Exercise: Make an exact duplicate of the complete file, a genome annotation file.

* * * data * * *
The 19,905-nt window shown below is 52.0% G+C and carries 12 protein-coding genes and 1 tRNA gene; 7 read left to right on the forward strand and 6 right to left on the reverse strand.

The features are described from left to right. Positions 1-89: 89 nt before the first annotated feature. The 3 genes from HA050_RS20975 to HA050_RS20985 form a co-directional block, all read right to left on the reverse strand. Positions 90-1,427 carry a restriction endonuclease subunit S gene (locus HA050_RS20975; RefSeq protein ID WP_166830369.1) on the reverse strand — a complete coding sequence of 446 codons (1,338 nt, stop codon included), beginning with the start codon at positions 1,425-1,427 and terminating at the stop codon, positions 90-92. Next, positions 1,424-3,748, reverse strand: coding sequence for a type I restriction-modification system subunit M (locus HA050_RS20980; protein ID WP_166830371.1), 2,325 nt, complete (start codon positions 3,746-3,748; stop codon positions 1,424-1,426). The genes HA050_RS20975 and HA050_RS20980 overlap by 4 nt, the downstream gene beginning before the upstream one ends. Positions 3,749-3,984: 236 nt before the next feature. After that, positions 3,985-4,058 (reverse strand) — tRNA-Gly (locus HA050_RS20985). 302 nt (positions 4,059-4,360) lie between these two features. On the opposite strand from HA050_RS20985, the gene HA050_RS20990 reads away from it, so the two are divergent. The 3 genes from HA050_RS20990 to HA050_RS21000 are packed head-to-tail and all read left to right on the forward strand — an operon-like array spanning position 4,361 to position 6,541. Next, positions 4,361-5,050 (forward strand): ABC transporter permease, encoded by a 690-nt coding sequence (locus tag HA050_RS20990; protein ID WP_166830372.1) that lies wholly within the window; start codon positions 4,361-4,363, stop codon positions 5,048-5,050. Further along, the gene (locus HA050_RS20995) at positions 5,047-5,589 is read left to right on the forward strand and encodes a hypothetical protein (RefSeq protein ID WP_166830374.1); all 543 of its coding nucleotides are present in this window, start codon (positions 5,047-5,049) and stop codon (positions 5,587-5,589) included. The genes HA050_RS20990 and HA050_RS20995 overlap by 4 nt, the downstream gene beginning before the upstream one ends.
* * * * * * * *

The 19,905-nt window shown below is 52.0% G+C and carries 12 protein-coding genes and 1 tRNA gene; 7 read left to right on the forward strand and 6 right to left on the reverse strand.

The features are described from left to right. Positions 1-89: 89 nt before the first annotated feature. The 3 genes from HA050_RS20975 to HA050_RS20985 form a co-directional block, all read right to left on the reverse strand. Positions 90-1,427 carry a restriction endonuclease subunit S gene (locus HA050_RS20975; RefSeq protein ID WP_166830369.1) on the reverse strand — a complete coding sequence of 446 codons (1,338 nt, stop codon included), beginning with the start codon at positions 1,425-1,427 and terminating at the stop codon, positions 90-92. Next, positions 1,424-3,748, reverse strand: coding sequence for a type I restriction-modification system subunit M (locus HA050_RS20980; protein ID WP_166830371.1), 2,325 nt, complete (start codon positions 3,746-3,748; stop codon positions 1,424-1,426). The genes HA050_RS20975 and HA050_RS20980 overlap by 4 nt, the downstream gene beginning before the upstream one ends. Positions 3,749-3,984: 236 nt before the next feature. After that, positions 3,985-4,058 (reverse strand) — tRNA-Gly (locus HA050_RS20985). 302 nt (positions 4,059-4,360) lie between these two features. On the opposite strand from HA050_RS20985, the gene HA050_RS20990 reads away from it, so the two are divergent. The 3 genes from HA050_RS20990 to HA050_RS21000 are packed head-to-tail and all read left to right on the forward strand — an operon-like array spanning position 4,361 to position 6,541. Next, positions 4,361-5,050 (forward strand): ABC transporter permease, encoded by a 690-nt coding sequence (locus tag HA050_RS20990; protein ID WP_166830372.1) that lies wholly within the window; start codon positions 4,361-4,363, stop codon positions 5,048-5,050. Further along, the gene (locus HA050_RS20995) at positions 5,047-5,589 is read left to right on the forward strand and encodes a hypothetical protein (RefSeq protein ID WP_166830374.1); all 543 of its coding nucleotides are present in this window, start codon (positions 5,047-5,049) and stop codon (positions 5,587-5,589) included. The genes HA050_RS20990 and HA050_RS20995 overlap by 4 nt, the downstream gene beginning before the upstream one ends.